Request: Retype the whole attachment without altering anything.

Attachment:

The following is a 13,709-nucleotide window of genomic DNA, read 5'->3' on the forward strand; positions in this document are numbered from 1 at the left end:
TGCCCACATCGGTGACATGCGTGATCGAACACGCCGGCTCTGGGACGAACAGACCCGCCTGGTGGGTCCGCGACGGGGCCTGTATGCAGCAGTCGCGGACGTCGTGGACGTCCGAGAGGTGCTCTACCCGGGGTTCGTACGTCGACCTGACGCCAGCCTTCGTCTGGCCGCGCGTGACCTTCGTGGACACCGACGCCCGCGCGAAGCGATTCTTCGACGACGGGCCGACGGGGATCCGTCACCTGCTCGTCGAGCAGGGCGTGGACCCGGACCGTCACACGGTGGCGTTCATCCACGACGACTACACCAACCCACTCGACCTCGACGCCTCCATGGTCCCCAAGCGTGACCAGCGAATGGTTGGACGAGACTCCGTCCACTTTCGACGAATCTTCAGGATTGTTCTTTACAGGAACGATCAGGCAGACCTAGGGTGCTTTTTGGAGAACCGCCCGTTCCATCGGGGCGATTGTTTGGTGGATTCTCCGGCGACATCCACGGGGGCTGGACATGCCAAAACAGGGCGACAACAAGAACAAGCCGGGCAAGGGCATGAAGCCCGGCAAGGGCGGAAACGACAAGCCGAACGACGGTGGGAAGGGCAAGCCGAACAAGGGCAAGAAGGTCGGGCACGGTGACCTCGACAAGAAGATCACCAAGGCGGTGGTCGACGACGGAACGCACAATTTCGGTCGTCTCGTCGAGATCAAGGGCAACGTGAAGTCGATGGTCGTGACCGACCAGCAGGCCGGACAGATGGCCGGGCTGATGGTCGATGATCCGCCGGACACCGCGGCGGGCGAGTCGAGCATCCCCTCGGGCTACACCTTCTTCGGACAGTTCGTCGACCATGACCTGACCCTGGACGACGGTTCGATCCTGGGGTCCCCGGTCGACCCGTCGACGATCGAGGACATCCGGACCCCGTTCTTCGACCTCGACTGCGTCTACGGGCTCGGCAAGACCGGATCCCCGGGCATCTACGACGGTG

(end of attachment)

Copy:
The following is a 13,709-nucleotide window of genomic DNA, read 5'->3' on the forward strand; positions in this document are numbered from 1 at the left end:
TGCCCACATCGGTGACATGCGTGATCGAACACGCCGGCTCTGGGACGAACAGACCCGCCTGGTGGGTCCGCGACGGGGCCTGTATGCAGCAGTCGCGGACGTCGTGGACGTCCGAGAGGTGCTCTACCCGGGGTTCGTACGTCGACCTGACGCCAGCCTTCGTCTGGCCGCGCGTGACCTTCGTGGACACCGACGCCCGCGCGAAGCGATTCTTCGACGACGGGCCGACGGGGATCCGTCACCTGCTCGTCGAGCAGGGCGTGGACCCGGACCGTCACACGGTGGCGTTCATCCACGACGACTACACCAACCCACTCGACCTCGACGCCTCCATGGTCCCCAAGCGTGACCAGCGAATGGTTGGACGAGACTCCGTCCACTTTCGACGAATCTTCAGGATTGTTCTTTACAGGAACGATCAGGCAGACCTAGGGTGCTTTTTGGAGAACCGCCCGTTCCATCGGGGCGATTGTTTGGTGGATTCTCCGGCGACATCCACGGGGGCTGGACATGCCAAAACAGGGCGACAACAAGAACAAGCCGGGCAAGGGCATGAAGCCCGGCAAGGGCGGAAACGACAAGCCGAACGACGGTGGGAAGGGCAAGCCGAACAAGGGCAAGAAGGTCGGGCACGGTGACCTCGACAAGAAGATCACCAAGGCGGTGGTCGACGACGGAACGCACAATTTCGGTCGTCTCGTCGAGATCAAGGGCAACGTGAAGTCGATGGTCGTGACCGACCAGCAGGCCGGACAGATGGCCGGGCTGATGGTCGATGATCCGCCGGACACCGCGGCGGGCGAGTCGAGCATCCCCTCGGGCTACACCTTCTTCGGACAGTTCGTCGACCATGACCTGACCCTGGACGACGGTTCGATCCTGGGGTCCCCGGTCGACCCGTCGACGATCGAGGACATCCGGACCCCGTTCTTCGACCTCGACTGCGTCTACGGGCTCGGCAAGACCGGATCCCCGGGCATCTACGACGGTG